Nourishing breast milk…and more nourishing for the baby than a green smoothie!
Many moons ago and in various cultures, babies/children were breastfed with nourishing breast milk until 5 years old. Then there was a time when moms were encouraged to take up formulas for convenience…then back to breastfeeding and only several years ago the recommendation was to breastfeed for 4 months, but now it is 6 months according to the Public Health Agency of Canada:
Today, most women are breastfeeding their babies. Breast milk is the best food you can offer your baby. Health Canada and the World Health Organization recommend that it should be the only food or drink for the first 6 months of life and after that breastfeeding should continue – with the gradual introduction of solid foods – for 2 years and more.
A healthy pregnancy needs participation from the father and the mother. Every parents dream is to have a healthy baby. Today some hope for more than just ten fingers and toes, they also hope to be free of allergies and learning issues. The reality is a healthy pregnancy starts with education and ends with putting it into play. Five main factors to consider for a healthy pregnancy are the preconception stage, the mental and emotional states, the lifestyle habits, the activity and nutrition.
According to the government, almost 40% of children suffer from allergies, a sign of a dysfunctioning immune system. Nutrition is foundational to a healthy pregnancy and includes hydration, a clean diet and essential nutrients for the development of the baby and for the healthy functioning of the mother, two of which are Omega-3s and Vitamin D.
Adequate Omega-3 and Vitamin D are part of the nutrient base that is essential for creating nourishing breast milk and full fetal and infant development. Omega-3 fatty acids help prevent premature deliveries and can also improve the baby’s intelligence. It also supports a healthy digestive system and immune function, which has everything to do with avoiding allergies, asthma and cancer.
Due to the fact that our bodies cannot make Omega-3s (essential nutrients – DHA, EPA, DPA), it is imperative that a mother’s diet is rich in properly balanced Omega-3.
DHA is necessary for the development of the central nervous system of the fetus, which controls both the brain and cardiovascular function. It is especially vital during the last 3 months of pregnancy and the first three months after birth. DHA is also necessary for the development of cognitive ability and vision. Recently published articles suggest that SIDS and autism may be related to nutritional deficiencies of Omega-3 and/or Vitamin D. Over 80% of children diagnosed with ADD/ADHD are deficient in Omega-3.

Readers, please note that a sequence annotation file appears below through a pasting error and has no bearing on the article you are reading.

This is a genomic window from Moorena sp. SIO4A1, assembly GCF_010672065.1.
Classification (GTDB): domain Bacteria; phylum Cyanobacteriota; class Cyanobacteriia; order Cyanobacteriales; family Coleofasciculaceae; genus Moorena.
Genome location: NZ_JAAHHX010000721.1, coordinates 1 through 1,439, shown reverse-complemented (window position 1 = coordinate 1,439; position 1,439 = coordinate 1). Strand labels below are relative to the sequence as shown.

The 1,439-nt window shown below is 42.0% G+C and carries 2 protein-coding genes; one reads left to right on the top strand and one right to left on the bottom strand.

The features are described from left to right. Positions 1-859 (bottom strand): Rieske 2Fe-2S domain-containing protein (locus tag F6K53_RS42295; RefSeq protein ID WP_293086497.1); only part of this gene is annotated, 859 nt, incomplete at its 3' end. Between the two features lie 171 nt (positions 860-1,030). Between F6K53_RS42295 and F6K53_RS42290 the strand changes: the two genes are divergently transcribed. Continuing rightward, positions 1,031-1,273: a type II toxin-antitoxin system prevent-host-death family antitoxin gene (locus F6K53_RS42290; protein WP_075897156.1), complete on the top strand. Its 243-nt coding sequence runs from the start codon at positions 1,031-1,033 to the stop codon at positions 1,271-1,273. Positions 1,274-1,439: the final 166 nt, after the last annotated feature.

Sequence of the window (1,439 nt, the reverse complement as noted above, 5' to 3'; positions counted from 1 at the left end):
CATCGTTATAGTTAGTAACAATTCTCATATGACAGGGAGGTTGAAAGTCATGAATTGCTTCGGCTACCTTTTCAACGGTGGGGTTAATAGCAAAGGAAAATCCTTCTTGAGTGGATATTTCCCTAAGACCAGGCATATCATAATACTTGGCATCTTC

The US Food and Drug Administration advises pregnant women against eating too much fish weekly due to the risk of toxicity, whereas nutritional scientists are saying that women need more fish in their diet in order to get adequate amounts of Omega-3 for fetal brain development.
Over the past seven years, I have researched Omega-3s and Vitamin D and the healthiest ways to take them. I am currently focused on mammalian omega-3s for effective absorption and results. The breast milk, most required by an infant, can be a source of bio-identical mammalian omegas but the mother requires stored amounts of them in her system from her diet. The baby requires not only a bio-identical DHA but also the critical bio-identical Omega-3 DPA, which is not found in fish oil. Mother’s breast milk is composed of small amounts of EPA, and larger almost equal amounts of DHA and DPA.
Lastly, the right amount of Omega-3 helps with postpartum depression – avoiding the blues. In my professional opinion, optimum levels of key nutrients equates to a healthy happy mom and baby. Healthy mothers, healthy babies, a healthy future.
Article Published in Village Living Magazine June 16 2015 (Online version)
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